On the possibility of miracles

Recent festivals or fiestas over here in the Philippines where the mass outpouring of faith and devotion cannot be ignored have given me much matter for reflection of late. The celebration of both the Black Nazarene and Santo Nino that happen in Manila and Cebu respectively occur within 10 days of each other and are huge events with millions of devotees thronging the streets hoping to catch a sight of or better yet, touch the images of Jesus, believing that these are strong sources of miracles. I’ve always looked upon such festivals or celebrations with a slightly jaundiced eye and just tell myself that it takes all sorts of people to make up the church. To each his own. But being here made me ask myself a question: Why not me? Dislike of crowds notwithstanding, am I too credulous to believe in the possibility of miracles?

I might, for a start, blame my analytic and scientific background that makes me see hard empirical evidence as necessary for belief. Scientists (and analytic philosophers for that matter) tend to look for evidence and strong logical foundations for all knowledge and for many of them, the idea of the existence of miracles is ludicrous. For one coming out of this context, even the act of faith in God where one acknowledges the presence of an omniscient and all-powerful Being is difficult. I believe I’ve made that step but am, at the moment, only there. Miracles are another step and I’m not quite there yet, or so I think.

The mention of miracles conjures images of lepers being healed, lame people walking, the blind seeing and the dead hopping out of burial caves still wrapped in their funeral shrouds. Dramatic are the miracles portrayed in the Gospels and perhaps that’s my other problem – these are the miracles I expect when someone mentions miracles and when they don’t occur, the possibility of miracles in all forms begin to fade from one’s consciousness.

Which brings one back to the twin celebrations that occurred over here in the Philippines. Both were huge celebrations of faith and apart from the huge spectacle and the crowds, there were many testimonies of miracles happening during the festivities as well as after. Most of them followed a similar schema – a prayer to Jesus in the particular form that was celebrated was said in faith and very soon after that, a cure or a much hoped for event was gained. God’s intervention was praised and the event was called a miracle.

The scientific part of me screams ‘But correlation does not imply causation’ yet I have no explanation for why so many of these things happen at one go. I’m not sure if miracles still happen but I’m pretty sure that I’m not seeing them because of my credulity and lack of faith in them. My scientific-leaning self that’s expecting big shows of miracles does not leave room for real miracles, big and small, to occur. Small events can be easily explained away as coincidences and even the more significant ones can be looked at as ‘good things that happen to good people’. Have people like me who have become so pragmatic and empirical left no room for miracles?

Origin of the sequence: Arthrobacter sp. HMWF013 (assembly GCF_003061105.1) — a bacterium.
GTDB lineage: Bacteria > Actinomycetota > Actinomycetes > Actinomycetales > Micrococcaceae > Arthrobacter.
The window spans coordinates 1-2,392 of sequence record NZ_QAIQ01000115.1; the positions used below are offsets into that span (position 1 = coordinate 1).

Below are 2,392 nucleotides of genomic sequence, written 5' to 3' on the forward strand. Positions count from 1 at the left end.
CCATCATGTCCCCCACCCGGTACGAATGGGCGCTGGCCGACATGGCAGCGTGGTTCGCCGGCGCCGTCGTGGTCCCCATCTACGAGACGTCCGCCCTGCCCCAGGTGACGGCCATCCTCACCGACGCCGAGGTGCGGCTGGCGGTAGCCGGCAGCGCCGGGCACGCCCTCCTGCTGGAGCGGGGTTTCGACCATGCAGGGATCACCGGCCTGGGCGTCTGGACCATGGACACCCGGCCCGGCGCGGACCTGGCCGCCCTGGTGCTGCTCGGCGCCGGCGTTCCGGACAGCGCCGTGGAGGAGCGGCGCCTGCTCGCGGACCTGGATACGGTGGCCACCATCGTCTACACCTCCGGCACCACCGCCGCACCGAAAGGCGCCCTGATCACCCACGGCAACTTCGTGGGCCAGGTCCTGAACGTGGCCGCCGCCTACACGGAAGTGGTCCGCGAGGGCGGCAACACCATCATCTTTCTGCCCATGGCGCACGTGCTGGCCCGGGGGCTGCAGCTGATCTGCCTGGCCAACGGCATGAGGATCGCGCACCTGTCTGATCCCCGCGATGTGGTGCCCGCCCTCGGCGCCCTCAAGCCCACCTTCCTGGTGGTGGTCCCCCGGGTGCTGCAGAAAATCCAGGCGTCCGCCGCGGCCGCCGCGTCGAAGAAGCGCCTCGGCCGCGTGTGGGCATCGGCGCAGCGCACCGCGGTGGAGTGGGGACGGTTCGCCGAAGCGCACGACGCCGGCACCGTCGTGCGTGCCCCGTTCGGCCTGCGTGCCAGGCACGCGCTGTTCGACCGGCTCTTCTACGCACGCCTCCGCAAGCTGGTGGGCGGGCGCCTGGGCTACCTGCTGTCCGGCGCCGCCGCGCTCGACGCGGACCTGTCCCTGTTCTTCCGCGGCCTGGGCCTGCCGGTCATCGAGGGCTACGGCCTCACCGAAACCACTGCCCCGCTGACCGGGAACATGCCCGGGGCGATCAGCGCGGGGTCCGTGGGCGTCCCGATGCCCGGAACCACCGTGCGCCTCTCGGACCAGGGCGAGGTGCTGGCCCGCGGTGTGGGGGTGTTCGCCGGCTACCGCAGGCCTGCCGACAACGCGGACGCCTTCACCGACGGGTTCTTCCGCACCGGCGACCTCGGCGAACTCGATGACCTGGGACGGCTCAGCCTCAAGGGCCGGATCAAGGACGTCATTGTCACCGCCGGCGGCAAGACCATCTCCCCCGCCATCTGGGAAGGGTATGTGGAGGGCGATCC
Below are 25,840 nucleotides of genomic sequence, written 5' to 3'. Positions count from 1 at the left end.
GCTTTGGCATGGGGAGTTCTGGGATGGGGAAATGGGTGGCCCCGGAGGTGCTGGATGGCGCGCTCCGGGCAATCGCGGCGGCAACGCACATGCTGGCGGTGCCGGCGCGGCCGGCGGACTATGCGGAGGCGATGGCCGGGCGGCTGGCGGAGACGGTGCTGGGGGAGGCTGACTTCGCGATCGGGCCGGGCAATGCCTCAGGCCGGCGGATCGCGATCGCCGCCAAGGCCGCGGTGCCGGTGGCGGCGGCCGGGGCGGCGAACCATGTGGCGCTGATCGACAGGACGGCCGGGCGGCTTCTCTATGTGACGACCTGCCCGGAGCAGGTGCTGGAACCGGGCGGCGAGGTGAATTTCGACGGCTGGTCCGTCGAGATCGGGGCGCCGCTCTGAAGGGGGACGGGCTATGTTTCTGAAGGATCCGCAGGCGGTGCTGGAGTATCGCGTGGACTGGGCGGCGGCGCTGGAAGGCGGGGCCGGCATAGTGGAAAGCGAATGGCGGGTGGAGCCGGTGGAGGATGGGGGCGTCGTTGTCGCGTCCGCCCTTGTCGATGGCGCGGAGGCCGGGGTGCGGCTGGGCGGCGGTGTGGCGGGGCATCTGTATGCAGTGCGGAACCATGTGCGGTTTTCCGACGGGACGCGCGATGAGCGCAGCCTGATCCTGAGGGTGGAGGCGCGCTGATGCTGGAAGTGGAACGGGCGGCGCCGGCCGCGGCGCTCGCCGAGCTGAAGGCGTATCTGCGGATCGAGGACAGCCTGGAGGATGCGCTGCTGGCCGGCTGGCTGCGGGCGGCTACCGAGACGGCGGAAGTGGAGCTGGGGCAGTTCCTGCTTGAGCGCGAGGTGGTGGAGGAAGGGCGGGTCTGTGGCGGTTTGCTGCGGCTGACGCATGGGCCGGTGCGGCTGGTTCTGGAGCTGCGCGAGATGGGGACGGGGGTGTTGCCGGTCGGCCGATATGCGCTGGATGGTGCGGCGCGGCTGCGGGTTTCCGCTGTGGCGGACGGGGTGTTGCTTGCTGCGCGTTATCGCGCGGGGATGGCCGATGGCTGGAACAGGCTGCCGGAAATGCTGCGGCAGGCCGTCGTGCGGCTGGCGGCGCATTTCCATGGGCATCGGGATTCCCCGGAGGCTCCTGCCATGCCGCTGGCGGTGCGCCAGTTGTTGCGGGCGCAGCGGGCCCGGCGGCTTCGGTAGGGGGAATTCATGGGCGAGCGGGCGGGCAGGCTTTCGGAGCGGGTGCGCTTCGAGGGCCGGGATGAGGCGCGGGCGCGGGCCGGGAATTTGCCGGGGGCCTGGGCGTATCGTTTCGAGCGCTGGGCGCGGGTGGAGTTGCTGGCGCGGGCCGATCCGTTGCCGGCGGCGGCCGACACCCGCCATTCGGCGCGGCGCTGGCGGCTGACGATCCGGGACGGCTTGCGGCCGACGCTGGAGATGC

I found this reflection highly instructive on two levels. The first has to do the place of my faith in my life. If I allow my scientific-leaning self to dominate and in so doing shunt the possibility of miracles into a dark corner of my consciousness, I’m doing myself a grave disservice. Not recognising the limitless possibilities of God and trying to shoehorn that into a tiny box of scientific possibilities is akin to building idols in the name of science. The second has to do with my own openness to grace and the transcendent in the world. Leaving space for miracles is leaving space for the transcendent, the infinite realities that transcend the limited horizons of my humanity.

One is both amazed and humbled by this whole process. Amazed that something as innocuous as the scientific method can take on such a significant role in one’s faith development. Humbled by the fact that I’m unable to fully fathom even a small bit of the forces that go on around me and hoping to understand them will lead to me trying to bigger than I really am. One grows in faith each time one realises how small one’s faith really is – and that is in itself a miracle.


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about the brushhead

had a head like a brush (it's more like an egg now). seeks to sweep through thought and faith with that brush. tries to wax philosophical but often forgets to wax off. trying to be good brush to all, while discerning what kind of brush he's meant to be.

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